For a classic Western released in the middle of the 1990s, Tombstone was an astonishing success. Positive reviews buoyed ticket sales. Released on December 25, 1993, you may recall, it racked up $56.5 million in domestic ticket sales.
Opening weekend at the box office, it brought in $6.5 million, landing it in 3rd place. That great feat was only outdone by the following week’s ticket sales. In a rare and exceptional feat, Tombstone’s second weekend at the box office increased by 35 percent! It brought in $8.7 million on its second weekend. It was the 20th best-grossing film of 1993.
Tombstone Is a Real Place
Go visit it! Tombstone is a historic city founded in 1879 by a silver prospector in Pima County, Arizona Territory. Today, Tombstone is located in Cochise County in the furthest southeast corner of Arizona. It’s only 30 miles from the Mexico border. The town itself is set upon a mesa over the Goodenough Mine. Silver mining made Tombstone a Boomtown, setting the scene for the famous site of the epic O.K. Corral gunfight. The shootout took place at about 3 p.m. on Wednesday, October 26, 1881, and lasted just 30 seconds.
The historic gravesite that includes the storied tombstone epitaphs for Tom McLaury, Billy Clanton, and Frank McLaury are there to see. Within two years of Tombstone’s founding, the town was booming with four churches, two banks, three newspapers, an icehouse, a bowling alley, an ice cream parlor, saloons, and more.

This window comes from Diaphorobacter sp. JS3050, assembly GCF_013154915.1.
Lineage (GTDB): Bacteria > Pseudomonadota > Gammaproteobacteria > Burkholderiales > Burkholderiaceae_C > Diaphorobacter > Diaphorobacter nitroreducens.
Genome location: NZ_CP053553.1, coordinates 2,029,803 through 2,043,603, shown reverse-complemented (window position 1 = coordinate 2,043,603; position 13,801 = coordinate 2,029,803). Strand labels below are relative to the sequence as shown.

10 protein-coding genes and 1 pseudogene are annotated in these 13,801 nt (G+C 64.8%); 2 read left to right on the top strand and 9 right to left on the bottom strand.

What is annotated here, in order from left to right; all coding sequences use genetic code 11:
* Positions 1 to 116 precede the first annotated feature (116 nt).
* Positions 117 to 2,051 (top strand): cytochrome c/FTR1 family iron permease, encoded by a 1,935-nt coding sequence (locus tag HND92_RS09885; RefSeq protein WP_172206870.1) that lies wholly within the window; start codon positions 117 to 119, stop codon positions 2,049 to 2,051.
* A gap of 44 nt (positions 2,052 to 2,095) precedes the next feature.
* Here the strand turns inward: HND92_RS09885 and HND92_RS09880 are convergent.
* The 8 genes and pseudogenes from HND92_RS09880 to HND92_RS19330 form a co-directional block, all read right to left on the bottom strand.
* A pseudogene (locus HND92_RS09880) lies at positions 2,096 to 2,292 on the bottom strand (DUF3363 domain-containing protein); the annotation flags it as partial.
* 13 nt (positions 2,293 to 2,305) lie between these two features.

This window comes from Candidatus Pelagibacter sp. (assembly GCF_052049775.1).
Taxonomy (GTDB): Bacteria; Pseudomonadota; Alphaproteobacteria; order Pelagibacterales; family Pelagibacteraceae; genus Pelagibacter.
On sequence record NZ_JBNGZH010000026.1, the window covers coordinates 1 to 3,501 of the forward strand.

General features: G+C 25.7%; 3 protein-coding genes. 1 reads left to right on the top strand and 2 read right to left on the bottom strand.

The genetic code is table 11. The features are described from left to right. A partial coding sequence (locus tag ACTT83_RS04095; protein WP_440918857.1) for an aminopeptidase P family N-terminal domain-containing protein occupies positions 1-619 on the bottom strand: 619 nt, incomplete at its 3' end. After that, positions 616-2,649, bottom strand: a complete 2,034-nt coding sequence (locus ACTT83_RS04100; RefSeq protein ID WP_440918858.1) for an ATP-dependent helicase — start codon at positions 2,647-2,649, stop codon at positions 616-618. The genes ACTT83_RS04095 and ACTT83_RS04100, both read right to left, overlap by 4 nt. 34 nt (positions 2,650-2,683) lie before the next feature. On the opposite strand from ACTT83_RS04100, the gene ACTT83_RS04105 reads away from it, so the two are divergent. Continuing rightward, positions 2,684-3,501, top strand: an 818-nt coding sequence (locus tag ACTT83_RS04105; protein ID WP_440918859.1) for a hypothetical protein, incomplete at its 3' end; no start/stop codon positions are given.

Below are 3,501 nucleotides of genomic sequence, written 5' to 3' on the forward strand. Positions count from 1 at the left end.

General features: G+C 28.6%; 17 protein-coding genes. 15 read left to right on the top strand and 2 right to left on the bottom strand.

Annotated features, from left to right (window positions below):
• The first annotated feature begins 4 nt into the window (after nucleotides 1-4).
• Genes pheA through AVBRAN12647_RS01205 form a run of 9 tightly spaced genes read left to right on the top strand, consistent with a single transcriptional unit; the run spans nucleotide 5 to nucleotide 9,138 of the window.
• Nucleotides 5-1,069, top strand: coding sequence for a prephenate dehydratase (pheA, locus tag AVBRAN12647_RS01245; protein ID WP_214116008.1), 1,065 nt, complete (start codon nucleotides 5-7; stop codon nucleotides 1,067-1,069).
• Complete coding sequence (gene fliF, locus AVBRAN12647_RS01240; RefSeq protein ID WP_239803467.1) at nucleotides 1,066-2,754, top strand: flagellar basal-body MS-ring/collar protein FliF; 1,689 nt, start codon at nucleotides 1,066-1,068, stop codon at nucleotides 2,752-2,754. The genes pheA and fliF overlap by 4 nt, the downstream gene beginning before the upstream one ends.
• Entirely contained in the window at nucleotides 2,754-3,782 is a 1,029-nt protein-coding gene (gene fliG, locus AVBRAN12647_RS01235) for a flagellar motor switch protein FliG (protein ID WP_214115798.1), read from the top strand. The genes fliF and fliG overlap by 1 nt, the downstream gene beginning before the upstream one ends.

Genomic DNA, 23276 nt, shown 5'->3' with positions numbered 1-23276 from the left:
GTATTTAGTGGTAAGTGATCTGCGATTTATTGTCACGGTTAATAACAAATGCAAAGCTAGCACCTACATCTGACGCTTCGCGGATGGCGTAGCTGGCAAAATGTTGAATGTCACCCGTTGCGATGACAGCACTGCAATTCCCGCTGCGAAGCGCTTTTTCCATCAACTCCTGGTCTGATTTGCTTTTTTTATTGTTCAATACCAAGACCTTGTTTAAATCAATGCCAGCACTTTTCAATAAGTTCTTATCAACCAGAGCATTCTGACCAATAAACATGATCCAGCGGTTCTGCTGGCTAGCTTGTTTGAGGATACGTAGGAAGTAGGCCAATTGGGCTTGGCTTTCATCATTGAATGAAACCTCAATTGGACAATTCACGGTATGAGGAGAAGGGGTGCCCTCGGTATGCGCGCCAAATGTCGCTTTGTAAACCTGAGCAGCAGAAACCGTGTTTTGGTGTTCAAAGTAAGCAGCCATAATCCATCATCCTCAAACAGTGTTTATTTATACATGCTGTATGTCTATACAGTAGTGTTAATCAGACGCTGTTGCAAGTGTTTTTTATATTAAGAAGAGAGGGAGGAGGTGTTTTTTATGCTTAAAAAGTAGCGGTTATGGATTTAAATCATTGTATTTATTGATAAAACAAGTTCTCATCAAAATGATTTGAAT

Tombstone’s Fight Scene Parodied by Anchorman
In great fun, the cast of "Anchorman" performed a hilarious dramatization of the O.K. Corral gunfight. Ready to battle ferocious foes, Steve Carell, David Koechner, Paul Rudd, and Will Ferrell come strutting into town for a fierce throwdown.
They encounter more foes than they bargained for with actual news anchors playing parts in the movie. Their face-off includes reporters from NBC, Spanish language news, and PBS scrapping away in the epic brawl.
The Horses of Tombstone
Horses provided the ‘90s classic film Tombstone a genuine Western presence. A veritable equestrian herd joined the actors on the set. In total, 123 horses were employed and were treated humanely. Though there are many scenes featuring horses rearing and falling, each fall and rear was performed by horses trained in those stunts. During gunfight scenes, quarter loads were used to reduce noise. Also, horses’ ears were protected by cotton.
In a particular scene, a horse jumps through a window. The horse was carefully trained. In the movie, it is seen leaping into a saloon through a glass window, but it wasn’t a real glass window. Instead, candy glass was used, which is a breakable material that shatters easily but contains no sharp edges and therefore, no threat of cutting the animal. For the scenes that involved galloping at fast paces, the grounds were previously inspected to be clear of dangerous objects.
Kurt Russell played the role of Wyatt Earp in "Tombstone" but had in fact been acting since the 1960s when he played his first role in an episode of "Dennis the Menace". It wasn’t until the 80s when Russel really started to have star power which coincided with his meeting Goldie Hawn.
Kurt Russell played the role of Jimmy Harrell in the movie "Deepwater Horizon" alongside Mark Wahlberg. Directed by Peter Berg, it tells the story of the BP oil spill of April 2010, the worst in American history. He also starred in "Guardians of the Galaxy Vol 2" which was released in 2017. Another recent notable role of his is Martin Sr. in the movie "Crypto".